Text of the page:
Melatonin is a versatile molecule, synthesized not only in the pineal gland, but also
in many other organs. Melatonin plays an important physiologic role in sleep and circadian
rhythm regulation, immunoregulation, antioxidant and mitochondrial-protective functions,
reproductive control, and regulation of mood. Melatonin has also been reported as
effective in combating various bacterial and viral infections. Melatonin is an effective
anti-inflammatory agent in various animal models of inflammation and sepsis, and its
anti-inflammatory action has been attributed to inhibition of nitric oxide synthase
with consequent reduction of peroxynitrite formation, to the stimulation of various
antioxidant enzymes thus contributing to enhance the antioxidant defense, and to protective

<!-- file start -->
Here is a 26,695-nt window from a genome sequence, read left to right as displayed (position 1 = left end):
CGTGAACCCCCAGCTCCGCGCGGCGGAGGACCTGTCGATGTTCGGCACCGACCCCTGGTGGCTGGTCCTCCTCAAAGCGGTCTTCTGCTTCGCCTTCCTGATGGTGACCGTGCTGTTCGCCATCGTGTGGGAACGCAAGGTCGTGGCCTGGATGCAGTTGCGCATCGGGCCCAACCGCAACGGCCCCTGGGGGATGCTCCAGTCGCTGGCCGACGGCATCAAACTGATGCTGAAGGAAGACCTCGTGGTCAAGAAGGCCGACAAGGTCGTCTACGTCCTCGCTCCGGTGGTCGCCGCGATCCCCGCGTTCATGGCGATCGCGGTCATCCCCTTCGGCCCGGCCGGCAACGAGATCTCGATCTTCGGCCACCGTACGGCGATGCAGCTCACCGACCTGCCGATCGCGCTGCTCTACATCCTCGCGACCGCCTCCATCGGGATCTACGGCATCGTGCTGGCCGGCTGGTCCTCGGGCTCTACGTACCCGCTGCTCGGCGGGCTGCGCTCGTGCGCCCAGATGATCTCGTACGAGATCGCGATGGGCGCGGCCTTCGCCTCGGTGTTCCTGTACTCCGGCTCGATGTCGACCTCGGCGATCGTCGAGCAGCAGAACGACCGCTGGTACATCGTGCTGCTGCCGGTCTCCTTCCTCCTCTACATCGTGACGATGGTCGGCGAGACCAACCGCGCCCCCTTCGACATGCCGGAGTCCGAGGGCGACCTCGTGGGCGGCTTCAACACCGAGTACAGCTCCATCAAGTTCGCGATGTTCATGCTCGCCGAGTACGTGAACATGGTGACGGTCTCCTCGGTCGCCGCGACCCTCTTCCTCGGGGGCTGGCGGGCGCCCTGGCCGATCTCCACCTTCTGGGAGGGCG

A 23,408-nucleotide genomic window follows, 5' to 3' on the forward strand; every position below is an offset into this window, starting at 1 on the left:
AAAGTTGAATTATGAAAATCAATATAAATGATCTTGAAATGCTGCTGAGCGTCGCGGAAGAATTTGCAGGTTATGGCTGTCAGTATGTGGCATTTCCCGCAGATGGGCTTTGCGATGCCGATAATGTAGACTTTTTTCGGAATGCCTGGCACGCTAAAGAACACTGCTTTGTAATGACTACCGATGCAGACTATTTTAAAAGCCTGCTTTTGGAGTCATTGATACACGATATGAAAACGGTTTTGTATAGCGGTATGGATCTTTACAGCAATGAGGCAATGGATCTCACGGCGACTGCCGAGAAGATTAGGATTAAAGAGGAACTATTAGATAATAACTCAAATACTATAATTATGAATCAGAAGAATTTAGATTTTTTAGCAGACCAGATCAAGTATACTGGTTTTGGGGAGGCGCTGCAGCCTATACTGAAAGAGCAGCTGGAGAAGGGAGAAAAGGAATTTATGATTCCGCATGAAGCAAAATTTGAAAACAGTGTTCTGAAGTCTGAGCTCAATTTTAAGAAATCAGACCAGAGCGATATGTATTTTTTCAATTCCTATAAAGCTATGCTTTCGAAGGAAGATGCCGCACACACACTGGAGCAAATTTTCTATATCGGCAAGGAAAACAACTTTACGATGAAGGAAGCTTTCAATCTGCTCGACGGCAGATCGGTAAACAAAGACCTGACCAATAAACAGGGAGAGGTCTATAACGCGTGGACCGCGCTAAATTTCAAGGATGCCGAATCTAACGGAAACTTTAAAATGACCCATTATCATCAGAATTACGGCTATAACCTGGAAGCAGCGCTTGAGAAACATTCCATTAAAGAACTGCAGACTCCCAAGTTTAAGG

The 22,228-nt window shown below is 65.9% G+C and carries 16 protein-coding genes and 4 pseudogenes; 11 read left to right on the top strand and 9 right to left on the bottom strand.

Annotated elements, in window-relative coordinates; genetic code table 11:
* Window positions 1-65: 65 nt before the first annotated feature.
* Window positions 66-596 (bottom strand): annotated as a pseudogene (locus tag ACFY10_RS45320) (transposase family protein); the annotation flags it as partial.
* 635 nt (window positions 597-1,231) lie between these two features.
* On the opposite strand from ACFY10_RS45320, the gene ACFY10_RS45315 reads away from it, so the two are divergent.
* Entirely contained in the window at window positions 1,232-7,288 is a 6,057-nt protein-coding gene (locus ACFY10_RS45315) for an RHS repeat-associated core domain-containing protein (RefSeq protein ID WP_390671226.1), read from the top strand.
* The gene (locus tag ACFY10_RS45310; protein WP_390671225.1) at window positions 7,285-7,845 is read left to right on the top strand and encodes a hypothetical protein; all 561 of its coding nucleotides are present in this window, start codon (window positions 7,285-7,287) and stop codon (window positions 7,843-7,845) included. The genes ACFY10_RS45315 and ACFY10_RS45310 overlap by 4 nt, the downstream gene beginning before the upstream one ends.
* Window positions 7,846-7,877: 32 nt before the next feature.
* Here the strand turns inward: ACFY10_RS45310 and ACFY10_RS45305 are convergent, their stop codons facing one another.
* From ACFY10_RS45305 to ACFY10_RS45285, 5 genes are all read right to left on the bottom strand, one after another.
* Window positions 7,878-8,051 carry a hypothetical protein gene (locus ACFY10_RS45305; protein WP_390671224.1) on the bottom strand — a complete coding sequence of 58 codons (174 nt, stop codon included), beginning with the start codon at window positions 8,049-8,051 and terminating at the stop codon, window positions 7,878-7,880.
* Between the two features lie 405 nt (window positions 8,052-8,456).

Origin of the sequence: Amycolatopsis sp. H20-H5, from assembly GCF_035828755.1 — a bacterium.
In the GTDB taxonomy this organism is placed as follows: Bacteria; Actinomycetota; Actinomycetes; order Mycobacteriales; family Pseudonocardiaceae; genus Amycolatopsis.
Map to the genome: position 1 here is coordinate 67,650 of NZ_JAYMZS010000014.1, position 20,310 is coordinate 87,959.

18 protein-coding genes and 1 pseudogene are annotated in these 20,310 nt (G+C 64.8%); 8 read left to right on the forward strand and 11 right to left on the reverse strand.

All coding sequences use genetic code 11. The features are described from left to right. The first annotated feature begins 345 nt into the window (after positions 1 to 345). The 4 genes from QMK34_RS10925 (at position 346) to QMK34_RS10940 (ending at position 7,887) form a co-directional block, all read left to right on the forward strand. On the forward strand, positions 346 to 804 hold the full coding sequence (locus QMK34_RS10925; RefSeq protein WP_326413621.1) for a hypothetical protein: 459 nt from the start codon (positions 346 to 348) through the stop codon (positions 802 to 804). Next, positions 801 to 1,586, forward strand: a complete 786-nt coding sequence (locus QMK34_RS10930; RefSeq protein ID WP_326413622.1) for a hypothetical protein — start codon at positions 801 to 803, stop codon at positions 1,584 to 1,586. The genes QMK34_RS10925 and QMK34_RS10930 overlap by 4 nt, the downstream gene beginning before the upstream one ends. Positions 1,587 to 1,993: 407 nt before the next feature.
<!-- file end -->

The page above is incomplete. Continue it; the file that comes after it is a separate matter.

effects on mitochondrial function and in preventing apoptosis. In a number of animal
models of septic shock, as well as in patients with septic disease, melatonin reportedly
exerts beneficial effects to arrest cellular damage and multiorgan failure. The significance
of these actions in septic shock and its potential usefulness in the treatment of
multiorgan failure are discussed.
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